I expect us - and hope - that we’re going to use less and less the CLI, and steadily migrate to the automaton tools we’ll eventually have in place. But, between this and assuming that we’ll suddenly get rid of the CLI completely, is just a fairytale with unicorns. That’s even more ridiculous when one of the vendors largely trumpeting this out, Cisco, still doesn’t provide a reliable API, particularly on some platforms such as Cisco IOS, and the CLI remains the only option you can actually use - also for automation, sadly.
I will start with an example from the real world: when starting to build a new house, do you expect to move in immediately after starting to build it? The same goes with automation: think about it as a construction site - you may not see the results and the benefits immediately, but when it’s done, it’s so much better to stay inside than outside. Besides, you can actually start moving in before it’s 100% ready! ;-)
Please be patient, invest time, hire more people that have experience with writing software - even though they may not have much experience in the networking space, they’ll learn. At the same time, your network engineers might be interested to learn software; give them time, invest in them, sign them up to trainings and start with the programming basics. Even though it may take a long time, or simply they’ll never write hardcore software, if they have an interest in this direction, it’s good to have a background and an understanding of what’s happening under the hood.
Waiting for the “best” tool to be built
Are you waiting for them to build themselves? WE build the tools, and by we I’m including you too.
Besides: there’s no such thing as “best” tool - there are simply tools that are good to solve a particular set of challenges, and others that perfectly resolve a different set of challenges - and they may eventually overlap (or maybe not). This is not a discussion about the tools, the most important is for automation to happen!
(Note: I have initially worded the phrase above as “the most important is for automation to happen, in whatever way”, but I wasn’t happy with this: no, not in any form, it’s important to get things right, and, in your own interest and sanity don’t reinvent the wheel. My recommendation is to use a widely adopted framework. Personally, I have a bias towards Salt, as it’s by far the most complete and flexible I’ve worked with, but you should use whatever makes your environment happy, i.e., solves all your requirements.)
None of the existing tools would ever fit perfectly and entirely your own environment and solve all your needs over night. I’m sorry if that’s surprising you, but that’s not the case today, and it will never be: you will have to extend their capabilities and adapt them to your own needs; eventually, whenever possible, it would very nice to give back to the community and open source bits of your work. This is the way that is proven to produce the quickest results for yourself, and help driving the community efforts at the same time. Have an extensive meeting with your team and evaluate your needs; put together a list of requirements, then investigate which automation framework would suit your needs best. Spend time with that, analyse carefully, and always listen to your network. It doesn’t matter that I’m always telling you how great is Salt, it doesn’t matter if your best friend is an Ansible fan: all it matters is which one suits you the best.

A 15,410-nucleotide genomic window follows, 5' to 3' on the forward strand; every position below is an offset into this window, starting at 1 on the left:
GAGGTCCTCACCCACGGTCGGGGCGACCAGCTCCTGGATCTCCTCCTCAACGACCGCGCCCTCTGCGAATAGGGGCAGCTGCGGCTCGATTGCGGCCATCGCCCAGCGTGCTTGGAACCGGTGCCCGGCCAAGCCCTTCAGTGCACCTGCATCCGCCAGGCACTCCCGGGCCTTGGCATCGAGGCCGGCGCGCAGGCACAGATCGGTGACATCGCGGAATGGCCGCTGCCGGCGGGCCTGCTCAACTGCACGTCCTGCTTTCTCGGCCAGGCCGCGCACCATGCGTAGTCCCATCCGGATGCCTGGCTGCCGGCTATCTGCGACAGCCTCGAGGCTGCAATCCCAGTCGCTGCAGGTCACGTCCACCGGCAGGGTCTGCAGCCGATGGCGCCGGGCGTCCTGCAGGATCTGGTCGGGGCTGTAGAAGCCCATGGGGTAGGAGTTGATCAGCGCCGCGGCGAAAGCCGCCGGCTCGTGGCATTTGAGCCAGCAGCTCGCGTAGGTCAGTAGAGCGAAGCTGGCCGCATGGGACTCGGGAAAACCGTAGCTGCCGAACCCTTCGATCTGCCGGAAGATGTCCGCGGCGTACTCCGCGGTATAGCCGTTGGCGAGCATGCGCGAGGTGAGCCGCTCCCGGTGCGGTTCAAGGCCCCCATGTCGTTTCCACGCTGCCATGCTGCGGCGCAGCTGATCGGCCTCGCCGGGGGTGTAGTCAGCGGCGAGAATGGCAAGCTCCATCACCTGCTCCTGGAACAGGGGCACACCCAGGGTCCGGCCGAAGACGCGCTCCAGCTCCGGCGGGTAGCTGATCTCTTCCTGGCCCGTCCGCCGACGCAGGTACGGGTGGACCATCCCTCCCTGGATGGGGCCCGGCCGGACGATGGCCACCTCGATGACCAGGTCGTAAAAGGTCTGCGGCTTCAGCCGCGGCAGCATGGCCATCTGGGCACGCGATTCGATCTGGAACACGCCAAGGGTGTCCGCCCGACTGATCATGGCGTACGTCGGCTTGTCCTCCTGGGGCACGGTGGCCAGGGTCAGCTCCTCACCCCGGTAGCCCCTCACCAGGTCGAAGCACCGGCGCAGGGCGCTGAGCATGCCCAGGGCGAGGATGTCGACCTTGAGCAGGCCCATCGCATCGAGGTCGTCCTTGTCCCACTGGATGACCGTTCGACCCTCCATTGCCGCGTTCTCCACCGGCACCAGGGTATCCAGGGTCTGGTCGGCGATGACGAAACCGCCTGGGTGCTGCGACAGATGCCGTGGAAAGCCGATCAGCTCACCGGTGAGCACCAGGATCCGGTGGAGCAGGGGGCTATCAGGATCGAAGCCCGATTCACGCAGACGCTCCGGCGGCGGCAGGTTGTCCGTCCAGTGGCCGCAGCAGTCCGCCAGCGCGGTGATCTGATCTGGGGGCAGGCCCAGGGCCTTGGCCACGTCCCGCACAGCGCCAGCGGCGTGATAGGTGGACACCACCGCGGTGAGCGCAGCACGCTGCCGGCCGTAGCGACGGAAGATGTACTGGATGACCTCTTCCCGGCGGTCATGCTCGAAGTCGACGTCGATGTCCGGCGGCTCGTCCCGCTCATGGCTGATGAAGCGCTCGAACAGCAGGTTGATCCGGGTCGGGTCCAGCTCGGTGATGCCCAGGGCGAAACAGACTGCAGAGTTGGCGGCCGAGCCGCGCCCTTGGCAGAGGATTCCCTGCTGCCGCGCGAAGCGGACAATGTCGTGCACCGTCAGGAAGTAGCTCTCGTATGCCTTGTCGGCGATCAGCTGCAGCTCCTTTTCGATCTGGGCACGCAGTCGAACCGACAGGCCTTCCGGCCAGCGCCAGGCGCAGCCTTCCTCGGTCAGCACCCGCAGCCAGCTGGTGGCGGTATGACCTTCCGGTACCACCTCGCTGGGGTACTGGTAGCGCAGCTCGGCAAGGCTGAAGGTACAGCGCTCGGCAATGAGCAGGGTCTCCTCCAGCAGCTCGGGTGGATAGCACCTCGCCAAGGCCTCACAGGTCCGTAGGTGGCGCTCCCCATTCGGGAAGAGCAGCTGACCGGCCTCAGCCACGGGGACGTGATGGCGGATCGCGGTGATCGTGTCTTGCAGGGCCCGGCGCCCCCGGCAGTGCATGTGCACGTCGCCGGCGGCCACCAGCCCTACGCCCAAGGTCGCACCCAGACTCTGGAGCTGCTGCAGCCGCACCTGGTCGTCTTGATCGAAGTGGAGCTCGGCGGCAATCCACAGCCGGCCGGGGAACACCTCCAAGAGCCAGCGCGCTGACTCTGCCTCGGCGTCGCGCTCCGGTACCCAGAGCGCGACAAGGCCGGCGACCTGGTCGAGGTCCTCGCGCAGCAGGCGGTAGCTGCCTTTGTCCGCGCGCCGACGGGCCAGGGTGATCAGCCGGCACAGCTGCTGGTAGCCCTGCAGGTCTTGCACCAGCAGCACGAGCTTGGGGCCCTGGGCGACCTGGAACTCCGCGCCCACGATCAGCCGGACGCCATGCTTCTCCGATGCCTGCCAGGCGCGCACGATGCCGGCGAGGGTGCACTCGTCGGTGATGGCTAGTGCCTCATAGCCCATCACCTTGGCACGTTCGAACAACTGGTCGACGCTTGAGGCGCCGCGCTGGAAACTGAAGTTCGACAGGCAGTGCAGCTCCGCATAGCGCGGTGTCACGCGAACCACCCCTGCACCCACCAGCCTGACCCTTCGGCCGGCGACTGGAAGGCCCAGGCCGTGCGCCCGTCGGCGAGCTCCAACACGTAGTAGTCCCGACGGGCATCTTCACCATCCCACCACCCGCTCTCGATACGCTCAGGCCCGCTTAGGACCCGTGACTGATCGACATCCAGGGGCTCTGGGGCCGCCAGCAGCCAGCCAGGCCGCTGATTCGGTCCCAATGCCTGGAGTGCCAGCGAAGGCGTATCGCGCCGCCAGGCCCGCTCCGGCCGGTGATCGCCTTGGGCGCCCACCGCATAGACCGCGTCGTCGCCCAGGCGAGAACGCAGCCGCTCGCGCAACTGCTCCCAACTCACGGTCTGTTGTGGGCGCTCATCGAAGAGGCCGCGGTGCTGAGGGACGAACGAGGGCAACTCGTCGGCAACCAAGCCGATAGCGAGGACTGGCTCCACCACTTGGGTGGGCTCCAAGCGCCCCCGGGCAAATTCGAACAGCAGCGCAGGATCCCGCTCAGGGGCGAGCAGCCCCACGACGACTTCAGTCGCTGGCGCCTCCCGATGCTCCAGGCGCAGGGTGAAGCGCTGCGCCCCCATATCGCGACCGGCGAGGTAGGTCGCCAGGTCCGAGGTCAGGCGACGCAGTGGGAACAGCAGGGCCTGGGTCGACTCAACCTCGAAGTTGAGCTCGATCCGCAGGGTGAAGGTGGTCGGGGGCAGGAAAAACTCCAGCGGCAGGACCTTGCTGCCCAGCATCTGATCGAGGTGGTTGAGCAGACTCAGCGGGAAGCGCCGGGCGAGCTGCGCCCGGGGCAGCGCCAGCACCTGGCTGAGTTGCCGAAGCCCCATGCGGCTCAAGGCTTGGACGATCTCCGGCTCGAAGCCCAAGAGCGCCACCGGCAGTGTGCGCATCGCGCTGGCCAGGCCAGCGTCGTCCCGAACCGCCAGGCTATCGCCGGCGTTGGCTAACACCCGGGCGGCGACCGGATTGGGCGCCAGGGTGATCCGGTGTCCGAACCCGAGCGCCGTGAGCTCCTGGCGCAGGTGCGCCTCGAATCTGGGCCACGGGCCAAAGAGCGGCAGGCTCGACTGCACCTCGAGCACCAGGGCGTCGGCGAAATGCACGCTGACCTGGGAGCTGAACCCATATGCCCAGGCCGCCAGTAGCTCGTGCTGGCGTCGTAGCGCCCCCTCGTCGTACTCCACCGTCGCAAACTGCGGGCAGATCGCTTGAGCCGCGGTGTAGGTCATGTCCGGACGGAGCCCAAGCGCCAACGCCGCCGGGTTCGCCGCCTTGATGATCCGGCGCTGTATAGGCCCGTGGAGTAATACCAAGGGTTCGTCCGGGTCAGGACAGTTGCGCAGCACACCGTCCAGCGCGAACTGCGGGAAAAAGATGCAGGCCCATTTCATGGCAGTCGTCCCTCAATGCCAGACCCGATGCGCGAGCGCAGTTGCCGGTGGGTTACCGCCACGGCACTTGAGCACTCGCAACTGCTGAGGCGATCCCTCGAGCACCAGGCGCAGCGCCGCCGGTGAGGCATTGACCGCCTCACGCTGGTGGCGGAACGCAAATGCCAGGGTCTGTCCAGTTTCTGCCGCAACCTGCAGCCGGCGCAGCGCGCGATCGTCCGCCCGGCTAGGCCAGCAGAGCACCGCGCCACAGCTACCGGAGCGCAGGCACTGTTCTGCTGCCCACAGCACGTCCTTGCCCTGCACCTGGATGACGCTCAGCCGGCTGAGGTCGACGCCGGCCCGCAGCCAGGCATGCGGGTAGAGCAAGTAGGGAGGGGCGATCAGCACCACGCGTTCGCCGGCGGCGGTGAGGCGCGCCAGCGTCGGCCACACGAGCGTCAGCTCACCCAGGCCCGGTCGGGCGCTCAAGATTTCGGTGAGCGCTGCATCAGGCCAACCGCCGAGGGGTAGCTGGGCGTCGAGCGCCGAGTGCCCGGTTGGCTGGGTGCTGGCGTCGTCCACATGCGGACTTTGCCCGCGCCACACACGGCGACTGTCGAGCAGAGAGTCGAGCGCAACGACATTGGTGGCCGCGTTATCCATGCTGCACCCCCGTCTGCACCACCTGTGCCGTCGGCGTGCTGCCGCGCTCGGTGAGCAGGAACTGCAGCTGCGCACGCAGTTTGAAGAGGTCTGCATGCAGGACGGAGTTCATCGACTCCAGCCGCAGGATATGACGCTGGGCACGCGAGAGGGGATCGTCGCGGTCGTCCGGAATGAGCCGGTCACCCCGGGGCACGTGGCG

Besides the obvious gains in terms of speed and reliability of the configuration changes, there’s a number of other benefits including:
- Easy to audit changes, and the actual configuration the devices are running. If your company is interested in PCI compliance, this is a big plus.
- Peer review: a change doesn’t get in without being reviewed by multiple pairs of eyes.
- In-line with the above, you can setup a CI/CD pipleline to automatically check and validate your changes.
- History: you can keep tracking of the changes, and easier follow, incrementally what has changed, when, and why. This is also a big win in tracking down the root cause of an issue introduced by a particular change. It is true that some platforms such as Junos offer, however it comes with some limitations in terms of number of steps you can look back into the history, the description (the reasoning) of the change, and accessing that information locally vs globally (i.e., you need to log into each and every device to check this information, while through an automated system, this information is centralised and immediately avaialble).
- Reuse code, and existing tooling already available.
- Yet again, it’s much more than just configuration management. It’s about making your life easier and your job more reliable, from any perspective.
Please make it happen
As 2019 just begun, I hope this post is going to help you be less afraid of automation. If you have any other concerns, or disagree with what I said, please leave a comment or drop me an email and I will be happy to discuss. Similarly, if you heard other weak arguments against automation which I didn’t cover, I would love to hear them.
In the end, I would like to share a video from NANOG 71, where together with Scott Lowe, Kirk Byers, David Barroso, Jeremy Stretch, and Jathan McCollum, we put together a panel on network automation: